Correlation and Causation


I used to work in public health and then I got a history degree. As a result correlation and causation are very important to me. And just like when I was 20 years old, working on cancer cluster research it boggles my mind when people don’t understand the difference between the two or confuse them.

Correlation is when two things happen simultaneously that may or may not be related. Causation is when something happens and causes something else to happen.

For example, everyone who gets cancer drinks water. Does this mean water causes cancer? No, it means people need water to live. The two correlate, water isn’t the cause. And before you argue that not every person on the planet drinks water, yes they do, it may not look like water or taste like water, but it is still water. It doesn’t matter if it’s tea, coffee, soda, beer, Kool-Aid, fruit juice, V8, Gatorade, sparkling water, tap water, or distilled water, it’s all water. Even milk and wine is primarily water.

Now, if you live somewhere like Herculaneum, Missouri, there is a very, very high chance that drinking the water will give you cancer. Because Herculaneum, Missouri is a superfund site: a location where the soil and groundwater has been contaminated with toxic chemicals due to improper disposal of hazardous materials.

But most of us don’t live near a place like Herculaneum, Missouri and the water isn’t going to cause us cancer. It’s a correlation. The two things happen simultaneously, because people need water to live and people get cancer.

Here’s another correlation, that does seem to be completely random. Nearly everyone I know with CRPS owns a dog. When I first started experiencing pain and problems with my hands and forearms, I owned a border collie named Frisky. Did Frisky cause my CRPS? No. I have two possible injuries that caused my CRPS and neither was dog related: injury one I stood up on a teeter totter and the person on the other end jumped off, I broke my wrist. Injury two I accidentally shoved a woodburner into my thumb and caused a 3rd degree burn right down to the bone. Either of these are possible causes. Burns and broken bones are the most common triggers for CRPS. Here’s the shitty part of that, they aren’t the only triggers. You can develop CRPS after spraining an ankle, breaking a nose (no bones in the nose), having a surgical procedure, or childbirth. There is a correlation between owning a dog and having CRPS, but not a causation. And plenty of people own dogs that never develop CRPS.

False and misunderstood correlation and causation is the reason there’s an outbreak of measles in the state of Washington. There is a correlation between vaccination and autism. Vaccinations became more common in the 1950s and 1960s. Autism was diagnosed for the first time in 1933. However, it did not become a “common” diagnosis until the 1980s. The diagnosis of autism, has nothing to do with vaccines and everything to do with our understanding of mental disabilities and the desire to differentiate and define them better.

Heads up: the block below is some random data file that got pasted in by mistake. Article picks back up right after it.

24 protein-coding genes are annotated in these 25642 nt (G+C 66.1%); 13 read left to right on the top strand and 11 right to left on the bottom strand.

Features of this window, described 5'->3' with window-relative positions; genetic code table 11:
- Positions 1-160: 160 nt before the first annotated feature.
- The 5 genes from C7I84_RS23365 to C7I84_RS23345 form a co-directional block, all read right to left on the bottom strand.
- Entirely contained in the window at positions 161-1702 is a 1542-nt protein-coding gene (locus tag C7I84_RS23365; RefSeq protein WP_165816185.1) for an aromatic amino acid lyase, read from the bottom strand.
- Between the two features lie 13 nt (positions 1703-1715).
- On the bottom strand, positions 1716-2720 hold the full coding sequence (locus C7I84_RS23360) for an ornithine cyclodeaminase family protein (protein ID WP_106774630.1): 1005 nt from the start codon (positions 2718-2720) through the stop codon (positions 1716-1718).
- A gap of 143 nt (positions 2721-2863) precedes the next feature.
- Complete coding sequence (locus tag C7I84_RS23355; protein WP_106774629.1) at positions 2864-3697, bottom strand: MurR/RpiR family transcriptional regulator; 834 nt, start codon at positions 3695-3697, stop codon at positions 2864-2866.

I’ll give you an even clearer example of misunderstanding of the two. 1952 is the first year that heart disease was the number one killer of adult Americans. There is a definite reason for it, but not a cause. We didn’t suddenly have a massive increase in the number of people dying from heart disease. From 1870-1951 the number one killer of adult Americans was tuberculosis. In 1949, we found the first antibiotic that cured tuberculosis. In 1950 and 1951 the use of streptomycin to cure TB became widespread across the US, Canada, and UK. As a result, 1952 is the first year millions of Americans didn’t die of tuberculosis. There wasn’t an increase in cases of heart disease, there was just a decrease in the mortality rates of TB.

However, if you look at the data searching only for causation, it appears curing tuberculosis made heart disease more deadly. More confusingly, correlation can mask causation. When you start searching for a cause, a strong correlation can be misleading. For example in the 2000s violent crime in Detroit, Michigan dramatically decreased. Gun sales also decreased. The two did not cause each other. The two were caused by the same factor and correlated very strongly as a result. I remember reading a sociology paper about lower gun sales leading to less violent crime at the time. However, gun sales and violent crime decreased because the population of Detroit decreased. In 1990, Detroit had a population of 1.2 million people. In 2000, the population had dropped to 900,000. By 2010 it was down to 650,000 people. The drop in population means fewer criminals and fewer people available to legally buy guns.

I’ve used simple examples, but causation can be very complex. There might be six or seven factors at work in a causation, some of which may not be obvious. The black death was one of the worst plagues to ever hit the human population. But bubonic plague isn’t actually that contagious. There were multiple factors at work to make the Black Death as formidable as it was: drought caused crop failures, crop failures lead to even higher rates of malnutrition, malnutrition causes higher susceptibility to diseases and illnesses, Bubonic Plague mutated to become communicable person to person without the parasitic vector (no fleas needed in other words), also malnutrition leads to fewer antibodies to fight a disease once you have it, making bubonic plague nearly 100% fatal. And suddenly, Bubonic Plague a common illness in the 1300s kills tens of millions across Europe and Asia.

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